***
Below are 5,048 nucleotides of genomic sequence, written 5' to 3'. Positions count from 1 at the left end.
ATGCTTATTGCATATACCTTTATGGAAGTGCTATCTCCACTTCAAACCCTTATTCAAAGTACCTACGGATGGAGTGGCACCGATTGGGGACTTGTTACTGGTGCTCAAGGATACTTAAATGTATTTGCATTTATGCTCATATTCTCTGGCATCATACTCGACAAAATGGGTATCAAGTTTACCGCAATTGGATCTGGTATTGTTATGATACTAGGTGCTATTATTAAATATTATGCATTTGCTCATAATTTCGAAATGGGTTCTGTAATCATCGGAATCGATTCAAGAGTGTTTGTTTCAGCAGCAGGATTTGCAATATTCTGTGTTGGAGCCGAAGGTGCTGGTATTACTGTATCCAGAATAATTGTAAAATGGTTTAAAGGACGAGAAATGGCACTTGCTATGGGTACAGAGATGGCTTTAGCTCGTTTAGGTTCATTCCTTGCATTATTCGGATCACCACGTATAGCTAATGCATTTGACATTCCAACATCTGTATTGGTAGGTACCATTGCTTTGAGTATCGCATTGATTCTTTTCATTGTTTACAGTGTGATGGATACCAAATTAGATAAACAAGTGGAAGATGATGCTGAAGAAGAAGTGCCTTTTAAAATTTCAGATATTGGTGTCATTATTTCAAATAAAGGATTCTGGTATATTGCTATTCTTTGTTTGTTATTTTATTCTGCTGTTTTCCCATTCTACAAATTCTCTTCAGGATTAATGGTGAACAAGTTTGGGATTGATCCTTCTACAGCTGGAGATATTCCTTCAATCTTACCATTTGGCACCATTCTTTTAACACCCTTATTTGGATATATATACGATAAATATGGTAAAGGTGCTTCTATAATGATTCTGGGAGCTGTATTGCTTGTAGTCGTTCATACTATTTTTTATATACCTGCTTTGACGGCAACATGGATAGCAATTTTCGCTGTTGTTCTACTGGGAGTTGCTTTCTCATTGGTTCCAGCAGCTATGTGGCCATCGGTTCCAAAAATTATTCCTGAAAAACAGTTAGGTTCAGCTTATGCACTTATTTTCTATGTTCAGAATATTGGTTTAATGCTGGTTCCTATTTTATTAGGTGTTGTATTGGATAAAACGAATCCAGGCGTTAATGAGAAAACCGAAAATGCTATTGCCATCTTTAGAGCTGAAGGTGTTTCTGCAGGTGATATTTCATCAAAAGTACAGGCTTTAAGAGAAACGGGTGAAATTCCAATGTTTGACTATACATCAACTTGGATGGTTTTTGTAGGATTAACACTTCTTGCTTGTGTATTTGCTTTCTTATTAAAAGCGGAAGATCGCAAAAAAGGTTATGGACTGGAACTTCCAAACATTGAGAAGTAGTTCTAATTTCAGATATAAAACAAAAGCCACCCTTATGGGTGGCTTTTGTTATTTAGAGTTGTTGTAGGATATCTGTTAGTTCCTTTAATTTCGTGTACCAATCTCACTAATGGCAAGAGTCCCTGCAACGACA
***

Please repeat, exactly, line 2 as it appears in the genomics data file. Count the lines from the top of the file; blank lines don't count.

ATGCTTATTGCATATACCTTTATGGAAGTGCTATCTCCACTTCAAACCCTTATTCAAAGTACCTACGGATGGAGTGGCACCGATTGGGGACTTGTTACTGGTGCTCAAGGATACTTAAATGTATTTGCATTTATGCTCATATTCTCTGGCATCATACTCGACAAAATGGGTATCAAGTTTACCGCAATTGGATCTGGTATTGTTATGATACTAGGTGCTATTATTAAATATTATGCATTTGCTCATAATTTCGAAATGGGTTCTGTAATCATCGGAATCGATTCAAGAGTGTTTGTTTCAGCAGCAGGATTTGCAATATTCTGTGTTGGAGCCGAAGGTGCTGGTATTACTGTATCCAGAATAATTGTAAAATGGTTTAAAGGACGAGAAATGGCACTTGCTATGGGTACAGAGATGGCTTTAGCTCGTTTAGGTTCATTCCTTGCATTATTCGGATCACCACGTATAGCTAATGCATTTGACATTCCAACATCTGTATTGGTAGGTACCATTGCTTTGAGTATCGCATTGATTCTTTTCATTGTTTACAGTGTGATGGATACCAAATTAGATAAACAAGTGGAAGATGATGCTGAAGAAGAAGTGCCTTTTAAAATTTCAGATATTGGTGTCATTATTTCAAATAAAGGATTCTGGTATATTGCTATTCTTTGTTTGTTATTTTATTCTGCTGTTTTCCCATTCTACAAATTCTCTTCAGGATTAATGGTGAACAAGTTTGGGATTGATCCTTCTACAGCTGGAGATATTCCTTCAATCTTACCATTTGGCACCATTCTTTTAACACCCTTATTTGGATATATATACGATAAATATGGTAAAGGTGCTTCTATAATGATTCTGGGAGCTGTATTGCTTGTAGTCGTTCATACTATTTTTTATATACCTGCTTTGACGGCAACATGGATAGCAATTTTCGCTGTTGTTCTACTGGGAGTTGCTTTCTCATTGGTTCCAGCAGCTATGTGGCCATCGGTTCCAAAAATTATTCCTGAAAAACAGTTAGGTTCAGCTTATGCACTTATTTTCTATGTTCAGAATATTGGTTTAATGCTGGTTCCTATTTTATTAGGTGTTGTATTGGATAAAACGAATCCAGGCGTTAATGAGAAAACCGAAAATGCTATTGCCATCTTTAGAGCTGAAGGTGTTTCTGCAGGTGATATTTCATCAAAAGTACAGGCTTTAAGAGAAACGGGTGAAATTCCAATGTTTGACTATACATCAACTTGGATGGTTTTTGTAGGATTAACACTTCTTGCTTGTGTATTTGCTTTCTTATTAAAAGCGGAAGATCGCAAAAAAGGTTATGGACTGGAACTTCCAAACATTGAGAAGTAGTTCTAATTTCAGATATAAAACAAAAGCCACCCTTATGGGTGGCTTTTGTTATTTAGAGTTGTTGTAGGATATCTGTTAGTTCCTTTAATTTCGTGTACCAATCTCACTAATGGCAAGAGTCCCTGCAACGACA